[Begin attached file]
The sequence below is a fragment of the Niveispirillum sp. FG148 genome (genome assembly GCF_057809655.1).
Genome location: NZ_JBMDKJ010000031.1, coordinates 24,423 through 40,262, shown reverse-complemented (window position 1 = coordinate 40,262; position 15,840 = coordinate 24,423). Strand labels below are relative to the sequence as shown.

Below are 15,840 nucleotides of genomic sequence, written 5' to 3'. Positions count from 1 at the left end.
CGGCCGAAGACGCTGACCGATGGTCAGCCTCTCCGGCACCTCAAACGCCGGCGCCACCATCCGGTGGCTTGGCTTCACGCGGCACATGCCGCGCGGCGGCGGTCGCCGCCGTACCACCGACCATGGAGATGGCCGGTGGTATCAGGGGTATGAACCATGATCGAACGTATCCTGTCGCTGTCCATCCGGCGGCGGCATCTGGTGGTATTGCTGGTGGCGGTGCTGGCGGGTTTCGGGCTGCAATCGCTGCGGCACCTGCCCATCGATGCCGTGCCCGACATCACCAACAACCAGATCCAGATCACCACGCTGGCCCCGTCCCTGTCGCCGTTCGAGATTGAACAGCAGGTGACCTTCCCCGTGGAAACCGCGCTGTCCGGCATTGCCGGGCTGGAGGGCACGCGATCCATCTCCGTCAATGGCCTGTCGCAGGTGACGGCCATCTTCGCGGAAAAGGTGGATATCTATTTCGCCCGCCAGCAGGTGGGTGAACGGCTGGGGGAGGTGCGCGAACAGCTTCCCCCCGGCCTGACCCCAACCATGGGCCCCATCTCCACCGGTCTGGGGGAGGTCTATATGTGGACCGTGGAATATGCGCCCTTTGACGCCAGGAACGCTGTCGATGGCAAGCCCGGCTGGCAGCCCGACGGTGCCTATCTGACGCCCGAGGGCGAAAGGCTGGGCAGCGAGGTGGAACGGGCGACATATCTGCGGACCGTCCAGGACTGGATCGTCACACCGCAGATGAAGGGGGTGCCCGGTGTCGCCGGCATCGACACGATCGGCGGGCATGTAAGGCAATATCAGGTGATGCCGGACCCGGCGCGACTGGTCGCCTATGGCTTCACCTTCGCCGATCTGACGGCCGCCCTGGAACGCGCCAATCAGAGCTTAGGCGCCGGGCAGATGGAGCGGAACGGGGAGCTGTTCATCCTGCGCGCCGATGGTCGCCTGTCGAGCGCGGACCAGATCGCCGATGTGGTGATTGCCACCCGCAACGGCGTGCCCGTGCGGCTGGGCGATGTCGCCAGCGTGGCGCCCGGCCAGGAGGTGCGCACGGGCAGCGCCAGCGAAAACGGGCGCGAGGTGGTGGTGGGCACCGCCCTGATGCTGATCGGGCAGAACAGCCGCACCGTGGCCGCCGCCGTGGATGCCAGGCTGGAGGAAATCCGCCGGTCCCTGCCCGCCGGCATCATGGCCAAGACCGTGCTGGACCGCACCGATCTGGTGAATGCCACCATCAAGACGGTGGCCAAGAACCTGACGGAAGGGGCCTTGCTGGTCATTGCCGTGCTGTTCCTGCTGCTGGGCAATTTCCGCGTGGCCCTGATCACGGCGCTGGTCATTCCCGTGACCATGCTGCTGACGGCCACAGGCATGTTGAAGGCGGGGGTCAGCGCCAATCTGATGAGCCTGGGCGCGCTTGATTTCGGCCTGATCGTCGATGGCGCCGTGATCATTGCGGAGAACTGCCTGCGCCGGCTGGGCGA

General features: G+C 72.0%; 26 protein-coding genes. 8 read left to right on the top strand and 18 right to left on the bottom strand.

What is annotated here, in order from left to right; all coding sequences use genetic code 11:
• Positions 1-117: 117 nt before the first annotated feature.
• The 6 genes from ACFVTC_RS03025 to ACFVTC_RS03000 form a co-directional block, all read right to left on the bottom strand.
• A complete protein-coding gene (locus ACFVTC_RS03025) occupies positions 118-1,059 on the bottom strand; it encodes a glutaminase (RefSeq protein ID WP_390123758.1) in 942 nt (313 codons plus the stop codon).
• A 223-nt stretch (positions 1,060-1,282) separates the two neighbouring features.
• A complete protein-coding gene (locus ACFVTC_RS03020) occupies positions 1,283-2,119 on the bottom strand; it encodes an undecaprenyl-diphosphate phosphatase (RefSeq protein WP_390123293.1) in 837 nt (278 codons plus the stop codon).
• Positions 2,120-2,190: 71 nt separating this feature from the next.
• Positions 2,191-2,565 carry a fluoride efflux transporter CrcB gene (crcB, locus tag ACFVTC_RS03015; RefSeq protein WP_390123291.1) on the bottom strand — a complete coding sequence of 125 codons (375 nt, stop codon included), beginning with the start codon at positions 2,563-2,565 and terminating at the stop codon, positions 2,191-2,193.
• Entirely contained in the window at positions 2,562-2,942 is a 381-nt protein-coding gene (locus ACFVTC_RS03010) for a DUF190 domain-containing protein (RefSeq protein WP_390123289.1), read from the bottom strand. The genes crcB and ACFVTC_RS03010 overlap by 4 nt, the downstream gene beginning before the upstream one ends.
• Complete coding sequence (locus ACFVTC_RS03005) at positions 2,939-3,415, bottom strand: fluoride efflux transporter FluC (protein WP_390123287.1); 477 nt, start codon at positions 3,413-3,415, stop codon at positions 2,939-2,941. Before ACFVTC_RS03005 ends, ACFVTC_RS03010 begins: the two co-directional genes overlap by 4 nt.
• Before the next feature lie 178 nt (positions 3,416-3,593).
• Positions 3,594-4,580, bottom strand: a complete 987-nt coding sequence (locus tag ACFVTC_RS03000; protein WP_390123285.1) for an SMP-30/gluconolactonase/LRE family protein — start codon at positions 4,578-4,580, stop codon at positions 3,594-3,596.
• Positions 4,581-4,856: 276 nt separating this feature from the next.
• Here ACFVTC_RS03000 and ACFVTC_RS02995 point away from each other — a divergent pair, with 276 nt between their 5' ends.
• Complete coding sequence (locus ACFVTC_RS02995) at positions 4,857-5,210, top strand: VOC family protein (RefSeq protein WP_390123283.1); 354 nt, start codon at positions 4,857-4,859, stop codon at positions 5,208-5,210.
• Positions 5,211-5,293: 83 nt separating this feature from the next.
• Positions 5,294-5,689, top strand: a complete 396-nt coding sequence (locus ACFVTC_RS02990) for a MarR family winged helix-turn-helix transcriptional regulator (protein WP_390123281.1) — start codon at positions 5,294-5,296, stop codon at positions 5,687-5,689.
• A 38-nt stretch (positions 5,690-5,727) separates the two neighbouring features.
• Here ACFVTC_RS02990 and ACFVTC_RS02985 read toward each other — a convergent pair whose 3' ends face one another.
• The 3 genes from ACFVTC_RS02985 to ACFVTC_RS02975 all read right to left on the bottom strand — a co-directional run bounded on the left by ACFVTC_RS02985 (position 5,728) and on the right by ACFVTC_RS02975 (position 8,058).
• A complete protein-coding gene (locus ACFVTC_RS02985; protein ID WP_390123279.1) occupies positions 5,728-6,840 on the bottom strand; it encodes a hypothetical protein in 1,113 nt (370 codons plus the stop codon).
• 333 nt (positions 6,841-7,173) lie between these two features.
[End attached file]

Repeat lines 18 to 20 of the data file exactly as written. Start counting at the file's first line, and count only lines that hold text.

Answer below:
• Positions 4,581-4,856: 276 nt separating this feature from the next.
• Here ACFVTC_RS03000 and ACFVTC_RS02995 point away from each other — a divergent pair, with 276 nt between their 5' ends.
• Complete coding sequence (locus ACFVTC_RS02995) at positions 4,857-5,210, top strand: VOC family protein (RefSeq protein WP_390123283.1); 354 nt, start codon at positions 4,857-4,859, stop codon at positions 5,208-5,210.